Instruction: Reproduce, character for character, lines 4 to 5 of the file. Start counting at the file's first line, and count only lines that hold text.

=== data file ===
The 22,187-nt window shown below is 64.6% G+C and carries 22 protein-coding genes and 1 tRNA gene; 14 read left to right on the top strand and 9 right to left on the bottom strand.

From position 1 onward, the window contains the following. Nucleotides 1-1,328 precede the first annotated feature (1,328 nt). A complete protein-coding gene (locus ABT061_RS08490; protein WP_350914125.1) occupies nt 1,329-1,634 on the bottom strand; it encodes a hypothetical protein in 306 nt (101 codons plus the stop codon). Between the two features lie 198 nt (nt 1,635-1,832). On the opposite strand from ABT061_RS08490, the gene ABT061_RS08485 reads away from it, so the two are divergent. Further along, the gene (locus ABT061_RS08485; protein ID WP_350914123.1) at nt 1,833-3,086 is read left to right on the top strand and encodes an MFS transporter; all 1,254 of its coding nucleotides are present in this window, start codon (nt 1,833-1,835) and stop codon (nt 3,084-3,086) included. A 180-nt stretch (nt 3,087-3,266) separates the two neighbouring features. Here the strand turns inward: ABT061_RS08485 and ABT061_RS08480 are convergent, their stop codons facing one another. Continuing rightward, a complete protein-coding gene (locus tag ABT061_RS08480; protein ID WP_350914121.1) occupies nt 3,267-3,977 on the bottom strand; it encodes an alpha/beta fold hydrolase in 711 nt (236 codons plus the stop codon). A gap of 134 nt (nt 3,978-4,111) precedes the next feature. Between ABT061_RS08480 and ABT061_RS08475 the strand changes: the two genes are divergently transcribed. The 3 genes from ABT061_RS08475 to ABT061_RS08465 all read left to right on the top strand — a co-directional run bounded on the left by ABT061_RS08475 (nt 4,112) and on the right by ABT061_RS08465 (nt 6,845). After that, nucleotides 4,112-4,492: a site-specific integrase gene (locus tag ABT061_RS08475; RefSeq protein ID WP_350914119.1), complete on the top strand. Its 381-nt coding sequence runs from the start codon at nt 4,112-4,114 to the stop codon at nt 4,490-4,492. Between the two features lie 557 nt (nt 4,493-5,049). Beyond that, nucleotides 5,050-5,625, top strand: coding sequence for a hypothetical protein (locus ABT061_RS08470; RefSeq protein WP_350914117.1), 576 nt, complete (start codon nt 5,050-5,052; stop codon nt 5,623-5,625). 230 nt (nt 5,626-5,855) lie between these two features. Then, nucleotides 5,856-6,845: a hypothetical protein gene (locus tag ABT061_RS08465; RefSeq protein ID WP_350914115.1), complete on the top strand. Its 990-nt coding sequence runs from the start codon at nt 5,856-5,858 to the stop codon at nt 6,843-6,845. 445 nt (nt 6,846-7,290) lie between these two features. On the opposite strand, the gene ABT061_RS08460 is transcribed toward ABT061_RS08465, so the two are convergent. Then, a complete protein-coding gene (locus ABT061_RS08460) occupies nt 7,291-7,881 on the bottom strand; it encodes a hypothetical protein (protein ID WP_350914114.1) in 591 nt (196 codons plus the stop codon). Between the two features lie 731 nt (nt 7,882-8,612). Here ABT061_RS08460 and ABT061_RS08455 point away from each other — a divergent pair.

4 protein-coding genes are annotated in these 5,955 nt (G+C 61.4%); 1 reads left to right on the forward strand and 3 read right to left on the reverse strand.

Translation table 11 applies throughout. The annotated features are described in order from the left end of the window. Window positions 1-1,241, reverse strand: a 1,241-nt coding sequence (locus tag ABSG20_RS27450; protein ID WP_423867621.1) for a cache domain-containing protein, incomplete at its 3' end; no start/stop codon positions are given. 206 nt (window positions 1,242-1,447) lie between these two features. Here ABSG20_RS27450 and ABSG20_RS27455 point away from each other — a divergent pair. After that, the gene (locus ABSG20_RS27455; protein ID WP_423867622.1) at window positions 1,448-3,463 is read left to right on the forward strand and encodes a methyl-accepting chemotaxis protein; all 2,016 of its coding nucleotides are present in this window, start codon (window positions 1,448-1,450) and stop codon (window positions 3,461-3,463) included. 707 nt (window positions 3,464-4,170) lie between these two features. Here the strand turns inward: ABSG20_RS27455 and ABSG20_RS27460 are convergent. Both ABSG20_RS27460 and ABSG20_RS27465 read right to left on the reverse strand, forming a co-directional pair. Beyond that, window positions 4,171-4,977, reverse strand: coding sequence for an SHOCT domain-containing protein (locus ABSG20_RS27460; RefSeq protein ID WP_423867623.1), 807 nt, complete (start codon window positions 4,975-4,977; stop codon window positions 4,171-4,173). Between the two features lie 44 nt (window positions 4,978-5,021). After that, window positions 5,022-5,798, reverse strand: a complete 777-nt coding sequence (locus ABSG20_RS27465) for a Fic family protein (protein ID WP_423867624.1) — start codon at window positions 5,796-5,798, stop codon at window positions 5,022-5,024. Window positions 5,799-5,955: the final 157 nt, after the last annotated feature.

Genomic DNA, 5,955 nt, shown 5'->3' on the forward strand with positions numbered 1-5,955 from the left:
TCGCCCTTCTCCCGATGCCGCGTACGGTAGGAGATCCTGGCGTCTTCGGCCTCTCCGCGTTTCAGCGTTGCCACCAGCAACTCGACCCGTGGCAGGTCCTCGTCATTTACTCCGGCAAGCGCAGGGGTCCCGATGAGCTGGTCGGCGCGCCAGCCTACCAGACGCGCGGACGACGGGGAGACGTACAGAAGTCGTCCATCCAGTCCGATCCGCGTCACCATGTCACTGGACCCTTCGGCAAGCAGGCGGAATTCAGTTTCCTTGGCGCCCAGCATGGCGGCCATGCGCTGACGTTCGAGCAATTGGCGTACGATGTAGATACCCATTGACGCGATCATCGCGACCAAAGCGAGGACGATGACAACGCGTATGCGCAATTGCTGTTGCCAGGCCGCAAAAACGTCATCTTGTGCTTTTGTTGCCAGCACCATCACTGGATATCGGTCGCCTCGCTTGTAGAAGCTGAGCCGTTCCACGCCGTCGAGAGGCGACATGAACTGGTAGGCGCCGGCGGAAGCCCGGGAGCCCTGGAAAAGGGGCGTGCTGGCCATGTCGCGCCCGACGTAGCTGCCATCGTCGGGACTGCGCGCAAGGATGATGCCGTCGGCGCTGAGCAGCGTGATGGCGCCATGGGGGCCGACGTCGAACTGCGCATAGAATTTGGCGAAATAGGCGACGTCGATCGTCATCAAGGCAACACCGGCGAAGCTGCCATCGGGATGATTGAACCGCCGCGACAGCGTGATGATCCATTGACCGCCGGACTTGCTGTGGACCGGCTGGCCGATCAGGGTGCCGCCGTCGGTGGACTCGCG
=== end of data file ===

Translation table 11 applies throughout. The annotated features are described in order from the left end of the window. Window positions 1-1,241, reverse strand: a 1,241-nt coding sequence (locus tag ABSG20_RS27450; protein ID WP_423867621.1) for a cache domain-containing protein, incomplete at its 3' end; no start/stop codon positions are given. 206 nt (window positions 1,242-1,447) lie between these two features. Here ABSG20_RS27450 and ABSG20_RS27455 point away from each other — a divergent pair. After that, the gene (locus ABSG20_RS27455; protein ID WP_423867622.1) at window positions 1,448-3,463 is read left to right on the forward strand and encodes a methyl-accepting chemotaxis protein; all 2,016 of its coding nucleotides are present in this window, start codon (window positions 1,448-1,450) and stop codon (window positions 3,461-3,463) included. 707 nt (window positions 3,464-4,170) lie between these two features. Here the strand turns inward: ABSG20_RS27455 and ABSG20_RS27460 are convergent. Both ABSG20_RS27460 and ABSG20_RS27465 read right to left on the reverse strand, forming a co-directional pair. Beyond that, window positions 4,171-4,977, reverse strand: coding sequence for an SHOCT domain-containing protein (locus ABSG20_RS27460; RefSeq protein ID WP_423867623.1), 807 nt, complete (start codon window positions 4,975-4,977; stop codon window positions 4,171-4,173). Between the two features lie 44 nt (window positions 4,978-5,021). After that, window positions 5,022-5,798, reverse strand: a complete 777-nt coding sequence (locus ABSG20_RS27465) for a Fic family protein (protein ID WP_423867624.1) — start codon at window positions 5,796-5,798, stop codon at window positions 5,022-5,024. Window positions 5,799-5,955: the final 157 nt, after the last annotated feature.

Genomic DNA, 5,955 nt, shown 5'->3' on the forward strand with positions numbered 1-5,955 from the left: